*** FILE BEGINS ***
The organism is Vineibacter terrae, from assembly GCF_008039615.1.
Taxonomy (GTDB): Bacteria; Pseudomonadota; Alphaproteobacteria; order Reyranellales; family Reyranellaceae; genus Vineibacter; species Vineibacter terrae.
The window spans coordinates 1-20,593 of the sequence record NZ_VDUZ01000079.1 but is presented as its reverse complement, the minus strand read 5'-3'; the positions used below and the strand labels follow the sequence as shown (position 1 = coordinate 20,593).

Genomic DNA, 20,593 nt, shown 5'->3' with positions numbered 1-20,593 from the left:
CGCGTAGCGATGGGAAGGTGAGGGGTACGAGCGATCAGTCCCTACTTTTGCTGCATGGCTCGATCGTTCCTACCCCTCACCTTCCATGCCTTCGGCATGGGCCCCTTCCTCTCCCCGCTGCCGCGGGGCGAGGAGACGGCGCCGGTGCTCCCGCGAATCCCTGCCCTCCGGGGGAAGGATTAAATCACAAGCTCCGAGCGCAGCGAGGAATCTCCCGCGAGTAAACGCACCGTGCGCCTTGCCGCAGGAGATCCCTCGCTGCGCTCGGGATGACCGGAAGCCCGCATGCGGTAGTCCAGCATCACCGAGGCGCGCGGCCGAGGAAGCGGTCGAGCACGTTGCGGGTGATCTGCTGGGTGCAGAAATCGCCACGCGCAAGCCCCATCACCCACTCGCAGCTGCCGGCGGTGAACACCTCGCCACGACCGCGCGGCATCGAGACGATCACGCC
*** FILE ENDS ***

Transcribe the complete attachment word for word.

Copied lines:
The organism is Vineibacter terrae, from assembly GCF_008039615.1.
Taxonomy (GTDB): Bacteria; Pseudomonadota; Alphaproteobacteria; order Reyranellales; family Reyranellaceae; genus Vineibacter; species Vineibacter terrae.
The window spans coordinates 1-20,593 of the sequence record NZ_VDUZ01000079.1 but is presented as its reverse complement, the minus strand read 5'-3'; the positions used below and the strand labels follow the sequence as shown (position 1 = coordinate 20,593).

Genomic DNA, 20,593 nt, shown 5'->3' with positions numbered 1-20,593 from the left:
CGCGTAGCGATGGGAAGGTGAGGGGTACGAGCGATCAGTCCCTACTTTTGCTGCATGGCTCGATCGTTCCTACCCCTCACCTTCCATGCCTTCGGCATGGGCCCCTTCCTCTCCCCGCTGCCGCGGGGCGAGGAGACGGCGCCGGTGCTCCCGCGAATCCCTGCCCTCCGGGGGAAGGATTAAATCACAAGCTCCGAGCGCAGCGAGGAATCTCCCGCGAGTAAACGCACCGTGCGCCTTGCCGCAGGAGATCCCTCGCTGCGCTCGGGATGACCGGAAGCCCGCATGCGGTAGTCCAGCATCACCGAGGCGCGCGGCCGAGGAAGCGGTCGAGCACGTTGCGGGTGATCTGCTGGGTGCAGAAATCGCCACGCGCAAGCCCCATCACCCACTCGCAGCTGCCGGCGGTGAACACCTCGCCACGACCGCGCGGCATCGAGACGATCACGCC